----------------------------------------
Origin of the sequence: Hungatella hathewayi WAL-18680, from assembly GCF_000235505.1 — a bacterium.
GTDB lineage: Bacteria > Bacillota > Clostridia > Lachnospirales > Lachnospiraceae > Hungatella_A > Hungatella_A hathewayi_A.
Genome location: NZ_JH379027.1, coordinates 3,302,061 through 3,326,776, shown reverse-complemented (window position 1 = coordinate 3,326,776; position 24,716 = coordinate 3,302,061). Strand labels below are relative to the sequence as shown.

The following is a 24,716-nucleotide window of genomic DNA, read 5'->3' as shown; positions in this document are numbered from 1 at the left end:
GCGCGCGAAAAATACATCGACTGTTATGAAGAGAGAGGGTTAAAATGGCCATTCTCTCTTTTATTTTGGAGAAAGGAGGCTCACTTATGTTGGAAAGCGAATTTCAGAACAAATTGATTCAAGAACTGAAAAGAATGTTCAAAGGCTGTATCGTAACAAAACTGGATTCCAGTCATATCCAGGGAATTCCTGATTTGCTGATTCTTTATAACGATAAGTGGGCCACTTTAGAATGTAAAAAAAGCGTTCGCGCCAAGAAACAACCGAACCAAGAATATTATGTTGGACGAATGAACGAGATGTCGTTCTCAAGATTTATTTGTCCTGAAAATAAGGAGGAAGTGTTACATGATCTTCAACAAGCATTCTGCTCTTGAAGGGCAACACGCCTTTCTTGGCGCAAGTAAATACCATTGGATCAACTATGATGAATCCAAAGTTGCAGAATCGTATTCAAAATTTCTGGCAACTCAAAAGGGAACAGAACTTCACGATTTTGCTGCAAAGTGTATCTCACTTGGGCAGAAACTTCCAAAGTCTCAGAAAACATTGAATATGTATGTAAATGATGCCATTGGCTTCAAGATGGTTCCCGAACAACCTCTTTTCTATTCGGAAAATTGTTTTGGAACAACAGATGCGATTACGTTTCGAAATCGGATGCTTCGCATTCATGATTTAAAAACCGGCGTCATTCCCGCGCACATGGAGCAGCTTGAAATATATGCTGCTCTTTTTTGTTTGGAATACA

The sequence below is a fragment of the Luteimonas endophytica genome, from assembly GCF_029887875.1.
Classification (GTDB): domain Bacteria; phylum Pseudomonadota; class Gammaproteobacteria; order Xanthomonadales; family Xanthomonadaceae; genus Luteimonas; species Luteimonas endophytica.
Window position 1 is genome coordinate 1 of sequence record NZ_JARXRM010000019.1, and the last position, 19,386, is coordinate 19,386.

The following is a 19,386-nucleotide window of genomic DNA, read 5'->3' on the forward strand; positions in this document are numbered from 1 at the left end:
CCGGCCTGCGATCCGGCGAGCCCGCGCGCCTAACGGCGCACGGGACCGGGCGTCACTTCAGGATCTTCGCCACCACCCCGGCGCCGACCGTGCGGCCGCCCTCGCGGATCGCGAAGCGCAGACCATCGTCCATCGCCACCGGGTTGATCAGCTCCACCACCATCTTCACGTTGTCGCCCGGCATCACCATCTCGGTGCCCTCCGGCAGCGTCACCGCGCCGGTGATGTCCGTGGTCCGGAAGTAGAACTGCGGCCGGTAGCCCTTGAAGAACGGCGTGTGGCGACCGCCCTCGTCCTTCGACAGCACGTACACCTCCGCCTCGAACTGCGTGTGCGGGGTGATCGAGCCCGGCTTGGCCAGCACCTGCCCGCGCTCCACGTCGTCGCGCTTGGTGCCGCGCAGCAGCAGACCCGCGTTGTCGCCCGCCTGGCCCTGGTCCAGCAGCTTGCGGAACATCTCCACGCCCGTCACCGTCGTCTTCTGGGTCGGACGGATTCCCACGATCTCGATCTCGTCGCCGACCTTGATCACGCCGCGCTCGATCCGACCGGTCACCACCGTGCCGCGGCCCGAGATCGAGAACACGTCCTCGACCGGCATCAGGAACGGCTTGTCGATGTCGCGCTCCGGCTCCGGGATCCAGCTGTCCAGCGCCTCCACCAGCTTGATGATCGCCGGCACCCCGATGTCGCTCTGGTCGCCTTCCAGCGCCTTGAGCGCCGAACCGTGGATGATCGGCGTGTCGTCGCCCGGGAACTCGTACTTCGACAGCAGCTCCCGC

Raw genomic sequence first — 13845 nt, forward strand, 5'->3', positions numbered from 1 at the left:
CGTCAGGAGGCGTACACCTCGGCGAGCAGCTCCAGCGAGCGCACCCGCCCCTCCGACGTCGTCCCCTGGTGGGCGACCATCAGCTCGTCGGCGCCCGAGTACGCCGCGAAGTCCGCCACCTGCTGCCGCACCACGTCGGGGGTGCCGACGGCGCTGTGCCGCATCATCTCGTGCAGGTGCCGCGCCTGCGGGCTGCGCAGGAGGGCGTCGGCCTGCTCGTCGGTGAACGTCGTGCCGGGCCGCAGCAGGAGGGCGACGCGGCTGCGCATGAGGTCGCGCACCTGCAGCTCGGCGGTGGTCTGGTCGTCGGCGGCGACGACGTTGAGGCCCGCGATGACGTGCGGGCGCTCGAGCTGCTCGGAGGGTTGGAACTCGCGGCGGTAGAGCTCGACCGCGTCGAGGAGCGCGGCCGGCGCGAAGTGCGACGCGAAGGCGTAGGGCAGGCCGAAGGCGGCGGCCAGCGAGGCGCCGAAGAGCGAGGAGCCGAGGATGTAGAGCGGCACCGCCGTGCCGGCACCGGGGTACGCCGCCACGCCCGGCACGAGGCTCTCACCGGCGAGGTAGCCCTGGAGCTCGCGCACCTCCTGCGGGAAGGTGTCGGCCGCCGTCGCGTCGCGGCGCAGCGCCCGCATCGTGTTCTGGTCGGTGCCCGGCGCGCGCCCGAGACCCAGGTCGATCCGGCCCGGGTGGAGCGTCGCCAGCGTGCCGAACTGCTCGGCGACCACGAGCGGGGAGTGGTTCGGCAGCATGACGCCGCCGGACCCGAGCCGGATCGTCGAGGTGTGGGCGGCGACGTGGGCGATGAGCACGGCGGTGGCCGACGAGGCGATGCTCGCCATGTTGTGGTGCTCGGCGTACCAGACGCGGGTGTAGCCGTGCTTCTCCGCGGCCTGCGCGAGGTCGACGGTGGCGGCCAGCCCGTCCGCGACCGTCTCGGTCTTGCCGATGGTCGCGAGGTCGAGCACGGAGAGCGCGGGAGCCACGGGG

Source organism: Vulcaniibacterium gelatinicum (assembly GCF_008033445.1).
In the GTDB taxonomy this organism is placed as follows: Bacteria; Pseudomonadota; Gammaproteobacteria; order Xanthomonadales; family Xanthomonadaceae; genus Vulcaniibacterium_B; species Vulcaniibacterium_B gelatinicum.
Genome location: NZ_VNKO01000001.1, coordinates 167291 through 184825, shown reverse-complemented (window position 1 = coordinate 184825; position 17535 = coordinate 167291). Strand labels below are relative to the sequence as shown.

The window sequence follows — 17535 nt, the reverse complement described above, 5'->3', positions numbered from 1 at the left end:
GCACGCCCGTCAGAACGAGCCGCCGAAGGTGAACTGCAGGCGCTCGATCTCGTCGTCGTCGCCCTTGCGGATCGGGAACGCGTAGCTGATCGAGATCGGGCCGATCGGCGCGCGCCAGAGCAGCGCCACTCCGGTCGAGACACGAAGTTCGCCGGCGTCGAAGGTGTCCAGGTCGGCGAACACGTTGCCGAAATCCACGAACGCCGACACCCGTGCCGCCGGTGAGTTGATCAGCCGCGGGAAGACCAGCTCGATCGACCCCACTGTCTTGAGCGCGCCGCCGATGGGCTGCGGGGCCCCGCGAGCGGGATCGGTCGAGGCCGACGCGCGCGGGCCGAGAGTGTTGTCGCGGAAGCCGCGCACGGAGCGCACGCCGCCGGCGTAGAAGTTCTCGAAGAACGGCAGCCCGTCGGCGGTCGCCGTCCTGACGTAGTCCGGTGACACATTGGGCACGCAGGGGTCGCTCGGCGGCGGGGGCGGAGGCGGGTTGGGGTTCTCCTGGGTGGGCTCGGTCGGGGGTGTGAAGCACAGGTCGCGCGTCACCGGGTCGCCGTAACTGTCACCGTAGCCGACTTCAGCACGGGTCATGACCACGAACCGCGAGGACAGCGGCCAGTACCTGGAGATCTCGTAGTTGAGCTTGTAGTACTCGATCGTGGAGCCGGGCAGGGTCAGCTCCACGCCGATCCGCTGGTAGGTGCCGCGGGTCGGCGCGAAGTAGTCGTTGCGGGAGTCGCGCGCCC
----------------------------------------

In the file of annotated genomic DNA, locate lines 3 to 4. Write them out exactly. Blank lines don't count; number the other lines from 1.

Genome location: NZ_JH379027.1, coordinates 3,302,061 through 3,326,776, shown reverse-complemented (window position 1 = coordinate 3,326,776; position 24,716 = coordinate 3,302,061). Strand labels below are relative to the sequence as shown.

The following is a 24,716-nucleotide window of genomic DNA, read 5'->3' as shown; positions in this document are numbered from 1 at the left end: